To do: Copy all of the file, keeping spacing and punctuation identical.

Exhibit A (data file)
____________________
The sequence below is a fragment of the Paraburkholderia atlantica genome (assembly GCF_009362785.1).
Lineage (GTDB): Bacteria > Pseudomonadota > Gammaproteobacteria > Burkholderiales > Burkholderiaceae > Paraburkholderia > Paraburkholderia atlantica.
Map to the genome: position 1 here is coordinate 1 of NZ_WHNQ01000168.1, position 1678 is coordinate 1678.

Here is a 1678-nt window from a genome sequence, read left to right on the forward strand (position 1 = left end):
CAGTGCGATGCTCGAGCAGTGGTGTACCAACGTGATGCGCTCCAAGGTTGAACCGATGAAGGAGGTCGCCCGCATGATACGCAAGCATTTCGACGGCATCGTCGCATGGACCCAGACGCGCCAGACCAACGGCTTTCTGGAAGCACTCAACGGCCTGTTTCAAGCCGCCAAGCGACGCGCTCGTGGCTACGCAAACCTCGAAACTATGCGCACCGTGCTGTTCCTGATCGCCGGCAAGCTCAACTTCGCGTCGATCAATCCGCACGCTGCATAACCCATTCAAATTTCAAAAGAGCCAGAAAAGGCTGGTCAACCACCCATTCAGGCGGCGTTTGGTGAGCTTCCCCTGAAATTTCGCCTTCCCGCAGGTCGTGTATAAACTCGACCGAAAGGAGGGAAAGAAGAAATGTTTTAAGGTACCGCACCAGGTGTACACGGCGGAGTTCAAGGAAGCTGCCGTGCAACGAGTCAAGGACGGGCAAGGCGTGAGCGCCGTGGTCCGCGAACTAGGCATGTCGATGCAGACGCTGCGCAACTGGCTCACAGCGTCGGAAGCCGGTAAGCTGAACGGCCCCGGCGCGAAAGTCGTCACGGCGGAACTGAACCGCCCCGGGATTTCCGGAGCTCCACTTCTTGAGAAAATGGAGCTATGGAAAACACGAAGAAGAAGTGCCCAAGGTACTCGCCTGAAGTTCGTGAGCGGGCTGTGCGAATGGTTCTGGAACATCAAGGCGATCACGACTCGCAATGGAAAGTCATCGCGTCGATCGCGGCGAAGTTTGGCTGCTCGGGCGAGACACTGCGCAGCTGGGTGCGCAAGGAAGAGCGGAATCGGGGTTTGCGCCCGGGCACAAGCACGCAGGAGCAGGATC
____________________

The sequence below is a fragment of the Paraburkholderia atlantica genome (assembly GCF_009362785.1).
Lineage (GTDB): Bacteria > Pseudomonadota > Gammaproteobacteria > Burkholderiales > Burkholderiaceae > Paraburkholderia > Paraburkholderia atlantica.
Map to the genome: position 1 here is coordinate 1 of NZ_WHNQ01000168.1, position 1678 is coordinate 1678.

Here is a 1678-nt window from a genome sequence, read left to right on the forward strand (position 1 = left end):
CAGTGCGATGCTCGAGCAGTGGTGTACCAACGTGATGCGCTCCAAGGTTGAACCGATGAAGGAGGTCGCCCGCATGATACGCAAGCATTTCGACGGCATCGTCGCATGGACCCAGACGCGCCAGACCAACGGCTTTCTGGAAGCACTCAACGGCCTGTTTCAAGCCGCCAAGCGACGCGCTCGTGGCTACGCAAACCTCGAAACTATGCGCACCGTGCTGTTCCTGATCGCCGGCAAGCTCAACTTCGCGTCGATCAATCCGCACGCTGCATAACCCATTCAAATTTCAAAAGAGCCAGAAAAGGCTGGTCAACCACCCATTCAGGCGGCGTTTGGTGAGCTTCCCCTGAAATTTCGCCTTCCCGCAGGTCGTGTATAAACTCGACCGAAAGGAGGGAAAGAAGAAATGTTTTAAGGTACCGCACCAGGTGTACACGGCGGAGTTCAAGGAAGCTGCCGTGCAACGAGTCAAGGACGGGCAAGGCGTGAGCGCCGTGGTCCGCGAACTAGGCATGTCGATGCAGACGCTGCGCAACTGGCTCACAGCGTCGGAAGCCGGTAAGCTGAACGGCCCCGGCGCGAAAGTCGTCACGGCGGAACTGAACCGCCCCGGGATTTCCGGAGCTCCACTTCTTGAGAAAATGGAGCTATGGAAAACACGAAGAAGAAGTGCCCAAGGTACTCGCCTGAAGTTCGTGAGCGGGCTGTGCGAATGGTTCTGGAACATCAAGGCGATCACGACTCGCAATGGAAAGTCATCGCGTCGATCGCGGCGAAGTTTGGCTGCTCGGGCGAGACACTGCGCAGCTGGGTGCGCAAGGAAGAGCGGAATCGGGGTTTGCGCCCGGGCACAAGCACGCAGGAGCAGGATC